Grammy winning jazz and R&B icon meets rising Brooklyn soul collective and NPR Music’s 2016 Tiny Desk Concerts winner
Growing up in Houston, Texas, Robert Glasper’s mother, a professional singer, used to take him with her to her jazz and blues gigs. Suffice it to say, these musical styles rubbed off. Glasper’s first public performance took place in a church gospel, where his mother was the music director. Soon he began experimenting, meshing gospel and jazz harmonies. He moved to NYC to attend the New School for Jazz and Contemporary Music, and here he linked up with neo-soul singer Bilal Oliver, and the two forged a performing/recording partnership. After playing in various jazz bands, Glasper released his first solo album in 2004, named Mood, which featured original compositions and his take on several jazz classics (notably one of Herbie Hancock’s, a favorite artist of Glasper’s). His next release, 2005’s Canvas, saw Glasper flexing his skills on the Fender Rhodes electric piano, creating an undeniably bold new sound. Of his next eight full length albums, there would come In My Element in 2006, which contained the touching track “Tribute” that honored his greatest influence (his mother), 2009’s funk-induced Double Booked, where Glasper displayed his newfound mastery of the vocoder, and 2012’s Black Radio, a refreshing compilation of cross-over hip hop and soul songs with Lupe Fiasco, Lalah Hathaway and Yasiin Bey. This album would receive a sequel, followed by The Robert Glasper Trio band issuing a collection of timeless covers on 2015’s Covered. Glasper has performed at jazz festivals throughout the world, and his trio continues to please crowds with their exceptional mélange of jazz/hip hop.
Phony Ppl either crash-landed from the past or the future: critics and fans can’t decide. Since throwing warehouse shows around New York in 2011, the five Brooklyn natives have tossed together vintage astral funk, soulful complex R&B, and dusted-out hip-hop to evoke a newfound, genre-less music. Their sound originated in the basement of a Bedford-Stuyvesant home studio, where the band began making music together in high school. Co-founded by lead vocalist Elbee Thrie and keyboardist Aja Grant, with Aja’s brother Bari on bass, the band self-released hits like “Why iii Love the Moon,” which is featured in EA Sports’ NBA Live 16, and “End of the Night,” which was praised by none other than Tyler. the Creator as one of his favorite songs of 2016. The dynamic quintet also features Elijah Rawk on guitar and Matthew Byas on drums. Together, they have toured as direct support with like-minded experimental performers Theophilus London, Erykah Badu, and The Roots.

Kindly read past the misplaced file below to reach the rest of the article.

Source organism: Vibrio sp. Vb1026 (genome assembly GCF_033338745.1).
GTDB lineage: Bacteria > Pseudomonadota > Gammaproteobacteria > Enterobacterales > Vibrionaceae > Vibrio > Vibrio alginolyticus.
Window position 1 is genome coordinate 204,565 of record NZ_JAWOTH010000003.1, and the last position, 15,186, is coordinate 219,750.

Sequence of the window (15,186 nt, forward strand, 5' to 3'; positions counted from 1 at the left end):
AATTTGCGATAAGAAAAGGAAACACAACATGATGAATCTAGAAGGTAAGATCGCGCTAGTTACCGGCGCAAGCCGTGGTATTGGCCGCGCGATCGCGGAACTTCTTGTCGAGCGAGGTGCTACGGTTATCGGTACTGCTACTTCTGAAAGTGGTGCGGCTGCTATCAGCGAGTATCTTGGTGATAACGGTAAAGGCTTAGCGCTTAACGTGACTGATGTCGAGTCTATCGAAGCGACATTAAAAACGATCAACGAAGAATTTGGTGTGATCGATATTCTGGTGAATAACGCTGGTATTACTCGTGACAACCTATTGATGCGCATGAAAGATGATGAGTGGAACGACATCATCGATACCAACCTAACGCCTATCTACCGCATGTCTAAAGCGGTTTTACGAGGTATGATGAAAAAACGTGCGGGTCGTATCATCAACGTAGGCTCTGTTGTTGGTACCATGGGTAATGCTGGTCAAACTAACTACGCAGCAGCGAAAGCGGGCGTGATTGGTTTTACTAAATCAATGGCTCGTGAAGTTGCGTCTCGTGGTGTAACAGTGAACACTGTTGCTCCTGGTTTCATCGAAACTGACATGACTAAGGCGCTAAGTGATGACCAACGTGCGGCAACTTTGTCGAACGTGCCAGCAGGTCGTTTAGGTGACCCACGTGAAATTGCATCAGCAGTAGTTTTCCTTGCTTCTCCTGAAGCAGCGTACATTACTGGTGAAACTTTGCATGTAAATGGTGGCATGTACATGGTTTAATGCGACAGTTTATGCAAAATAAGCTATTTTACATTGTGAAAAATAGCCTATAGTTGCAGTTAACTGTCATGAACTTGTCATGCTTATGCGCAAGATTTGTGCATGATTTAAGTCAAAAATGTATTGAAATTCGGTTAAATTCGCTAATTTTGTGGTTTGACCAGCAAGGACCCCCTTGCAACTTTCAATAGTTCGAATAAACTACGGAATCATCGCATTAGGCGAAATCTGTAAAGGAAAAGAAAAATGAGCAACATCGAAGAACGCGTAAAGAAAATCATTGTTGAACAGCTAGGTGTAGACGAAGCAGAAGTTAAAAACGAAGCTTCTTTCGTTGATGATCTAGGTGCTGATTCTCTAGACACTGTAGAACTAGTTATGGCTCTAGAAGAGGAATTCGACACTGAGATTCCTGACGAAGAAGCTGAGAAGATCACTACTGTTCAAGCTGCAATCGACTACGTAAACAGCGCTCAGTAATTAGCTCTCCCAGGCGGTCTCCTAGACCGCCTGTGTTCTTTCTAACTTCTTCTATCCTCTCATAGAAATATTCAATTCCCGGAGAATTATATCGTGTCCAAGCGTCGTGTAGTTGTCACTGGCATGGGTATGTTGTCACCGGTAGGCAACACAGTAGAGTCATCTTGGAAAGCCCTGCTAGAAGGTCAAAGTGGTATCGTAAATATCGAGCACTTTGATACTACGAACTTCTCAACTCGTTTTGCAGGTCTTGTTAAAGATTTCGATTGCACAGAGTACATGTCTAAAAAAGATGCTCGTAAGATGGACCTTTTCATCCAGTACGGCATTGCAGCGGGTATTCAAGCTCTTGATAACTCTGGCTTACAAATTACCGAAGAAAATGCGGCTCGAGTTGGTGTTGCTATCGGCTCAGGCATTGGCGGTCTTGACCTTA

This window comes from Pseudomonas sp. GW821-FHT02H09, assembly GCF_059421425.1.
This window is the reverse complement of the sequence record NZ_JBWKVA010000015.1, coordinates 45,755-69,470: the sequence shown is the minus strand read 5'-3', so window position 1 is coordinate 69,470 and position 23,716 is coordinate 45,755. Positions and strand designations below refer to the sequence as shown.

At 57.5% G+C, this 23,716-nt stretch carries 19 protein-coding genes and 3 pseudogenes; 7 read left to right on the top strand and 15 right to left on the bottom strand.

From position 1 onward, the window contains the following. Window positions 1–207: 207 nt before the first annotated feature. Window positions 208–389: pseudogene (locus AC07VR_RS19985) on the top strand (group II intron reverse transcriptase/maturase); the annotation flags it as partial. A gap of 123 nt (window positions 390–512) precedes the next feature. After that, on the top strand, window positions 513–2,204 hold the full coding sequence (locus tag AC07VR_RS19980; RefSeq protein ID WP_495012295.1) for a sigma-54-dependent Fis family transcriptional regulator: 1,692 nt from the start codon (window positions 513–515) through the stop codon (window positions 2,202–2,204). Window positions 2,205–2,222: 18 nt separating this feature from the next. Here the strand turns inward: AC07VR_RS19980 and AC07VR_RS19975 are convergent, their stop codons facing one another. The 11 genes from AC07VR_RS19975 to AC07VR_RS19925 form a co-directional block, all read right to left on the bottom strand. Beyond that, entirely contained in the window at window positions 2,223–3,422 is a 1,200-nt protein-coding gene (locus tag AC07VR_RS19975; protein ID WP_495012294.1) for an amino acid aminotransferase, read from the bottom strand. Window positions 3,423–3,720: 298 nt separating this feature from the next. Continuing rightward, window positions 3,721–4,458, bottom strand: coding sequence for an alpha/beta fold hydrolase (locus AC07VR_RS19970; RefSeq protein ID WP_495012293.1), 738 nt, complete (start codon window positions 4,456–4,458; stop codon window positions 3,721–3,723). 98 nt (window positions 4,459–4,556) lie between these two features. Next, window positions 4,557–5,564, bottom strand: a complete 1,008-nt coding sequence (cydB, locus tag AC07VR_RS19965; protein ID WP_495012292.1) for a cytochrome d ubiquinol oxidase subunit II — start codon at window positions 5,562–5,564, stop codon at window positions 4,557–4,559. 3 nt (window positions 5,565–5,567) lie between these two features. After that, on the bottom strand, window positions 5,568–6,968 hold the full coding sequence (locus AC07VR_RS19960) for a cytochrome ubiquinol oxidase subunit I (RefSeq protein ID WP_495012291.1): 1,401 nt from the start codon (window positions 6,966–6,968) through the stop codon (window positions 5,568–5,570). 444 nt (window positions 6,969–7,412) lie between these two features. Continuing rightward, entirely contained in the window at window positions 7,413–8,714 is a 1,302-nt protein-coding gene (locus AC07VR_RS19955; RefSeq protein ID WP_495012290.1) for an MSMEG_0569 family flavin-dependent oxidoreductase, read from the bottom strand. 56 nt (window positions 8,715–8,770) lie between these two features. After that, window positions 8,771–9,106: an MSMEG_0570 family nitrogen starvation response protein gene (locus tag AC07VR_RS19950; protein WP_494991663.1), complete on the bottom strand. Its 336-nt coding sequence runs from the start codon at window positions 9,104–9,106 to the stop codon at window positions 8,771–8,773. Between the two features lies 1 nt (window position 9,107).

Tank and The Bangas have all of the qualities that root them in New Orleans, their city of origin, but they are also gifted with a special artistic flair. Their performances have been described as “one of the most energetic shows you’ll ever see,” and they’ve performed everywhere from top national concert venues to a gospel tent in Mississippi. Rummaging through their sound like a thrift store enthusiast, you’ll find that the Bangas evoke rhythmic soul, spoken word, rock, gospel, funk, and folk. In combining their various musical skills, especially the creative play on lyrics from their lead vocalist, Tank and The Bangas have quilted a unique sound that singles them out as one of the most distinctive groups to come out of New Orleans. The group has graced the cover of one of New Orleans’ most recognized magazines, OffBeat, and they recently won the Band of the Year award at the New Orleans Big Easy Awards. The group has opened for acts such as LiAnne LaHavas, PJ Morton, Galactic, Big Freedia, The Revivalists, and The Soul Rebels. Tank and The Bangas are sure to give you an experience you won’t forget!